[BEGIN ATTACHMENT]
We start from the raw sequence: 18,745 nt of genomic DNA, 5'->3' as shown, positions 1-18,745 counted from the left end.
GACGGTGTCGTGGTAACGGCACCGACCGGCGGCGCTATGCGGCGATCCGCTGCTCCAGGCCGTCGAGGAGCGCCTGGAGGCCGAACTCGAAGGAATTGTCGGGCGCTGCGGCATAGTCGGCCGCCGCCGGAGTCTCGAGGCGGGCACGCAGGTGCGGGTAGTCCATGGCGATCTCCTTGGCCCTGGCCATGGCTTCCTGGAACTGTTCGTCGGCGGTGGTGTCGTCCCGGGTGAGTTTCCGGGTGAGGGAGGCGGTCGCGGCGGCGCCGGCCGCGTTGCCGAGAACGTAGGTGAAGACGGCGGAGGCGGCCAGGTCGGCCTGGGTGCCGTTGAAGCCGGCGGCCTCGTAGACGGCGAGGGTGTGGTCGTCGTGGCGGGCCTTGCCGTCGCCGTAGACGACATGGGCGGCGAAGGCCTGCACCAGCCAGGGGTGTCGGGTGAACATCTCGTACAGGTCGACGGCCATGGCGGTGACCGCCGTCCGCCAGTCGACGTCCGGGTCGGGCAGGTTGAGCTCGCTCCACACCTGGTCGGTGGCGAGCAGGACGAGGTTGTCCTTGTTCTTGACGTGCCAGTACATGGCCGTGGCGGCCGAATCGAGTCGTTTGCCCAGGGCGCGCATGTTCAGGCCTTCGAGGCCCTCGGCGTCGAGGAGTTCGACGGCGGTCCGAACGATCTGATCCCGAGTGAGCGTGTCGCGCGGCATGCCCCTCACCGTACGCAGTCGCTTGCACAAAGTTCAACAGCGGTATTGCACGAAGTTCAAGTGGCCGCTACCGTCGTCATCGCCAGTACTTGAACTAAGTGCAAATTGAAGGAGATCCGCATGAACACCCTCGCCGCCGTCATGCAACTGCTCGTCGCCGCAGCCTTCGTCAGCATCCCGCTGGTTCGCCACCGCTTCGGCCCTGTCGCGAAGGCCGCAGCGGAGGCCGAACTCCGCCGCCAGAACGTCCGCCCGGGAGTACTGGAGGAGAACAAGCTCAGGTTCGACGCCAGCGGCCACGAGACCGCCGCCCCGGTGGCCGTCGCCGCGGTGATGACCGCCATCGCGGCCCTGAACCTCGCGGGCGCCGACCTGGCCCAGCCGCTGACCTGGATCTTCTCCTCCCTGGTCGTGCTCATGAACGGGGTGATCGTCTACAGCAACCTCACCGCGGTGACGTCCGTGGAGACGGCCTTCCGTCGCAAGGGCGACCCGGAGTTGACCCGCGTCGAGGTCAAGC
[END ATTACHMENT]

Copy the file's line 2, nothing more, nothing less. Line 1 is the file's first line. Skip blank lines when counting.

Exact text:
GACGGTGTCGTGGTAACGGCACCGACCGGCGGCGCTATGCGGCGATCCGCTGCTCCAGGCCGTCGAGGAGCGCCTGGAGGCCGAACTCGAAGGAATTGTCGGGCGCTGCGGCATAGTCGGCCGCCGCCGGAGTCTCGAGGCGGGCACGCAGGTGCGGGTAGTCCATGGCGATCTCCTTGGCCCTGGCCATGGCTTCCTGGAACTGTTCGTCGGCGGTGGTGTCGTCCCGGGTGAGTTTCCGGGTGAGGGAGGCGGTCGCGGCGGCGCCGGCCGCGTTGCCGAGAACGTAGGTGAAGACGGCGGAGGCGGCCAGGTCGGCCTGGGTGCCGTTGAAGCCGGCGGCCTCGTAGACGGCGAGGGTGTGGTCGTCGTGGCGGGCCTTGCCGTCGCCGTAGACGACATGGGCGGCGAAGGCCTGCACCAGCCAGGGGTGTCGGGTGAACATCTCGTACAGGTCGACGGCCATGGCGGTGACCGCCGTCCGCCAGTCGACGTCCGGGTCGGGCAGGTTGAGCTCGCTCCACACCTGGTCGGTGGCGAGCAGGACGAGGTTGTCCTTGTTCTTGACGTGCCAGTACATGGCCGTGGCGGCCGAATCGAGTCGTTTGCCCAGGGCGCGCATGTTCAGGCCTTCGAGGCCCTCGGCGTCGAGGAGTTCGACGGCGGTCCGAACGATCTGATCCCGAGTGAGCGTGTCGCGCGGCATGCCCCTCACCGTACGCAGTCGCTTGCACAAAGTTCAACAGCGGTATTGCACGAAGTTCAAGTGGCCGCTACCGTCGTCATCGCCAGTACTTGAACTAAGTGCAAATTGAAGGAGATCCGCATGAACACCCTCGCCGCCGTCATGCAACTGCTCGTCGCCGCAGCCTTCGTCAGCATCCCGCTGGTTCGCCACCGCTTCGGCCCTGTCGCGAAGGCCGCAGCGGAGGCCGAACTCCGCCGCCAGAACGTCCGCCCGGGAGTACTGGAGGAGAACAAGCTCAGGTTCGACGCCAGCGGCCACGAGACCGCCGCCCCGGTGGCCGTCGCCGCGGTGATGACCGCCATCGCGGCCCTGAACCTCGCGGGCGCCGACCTGGCCCAGCCGCTGACCTGGATCTTCTCCTCCCTGGTCGTGCTCATGAACGGGGTGATCGTCTACAGCAACCTCACCGCGGTGACGTCCGTGGAGACGGCCTTCCGTCGCAAGGGCGACCCGGAGTTGACCCGCGTCGAGGTCAAGC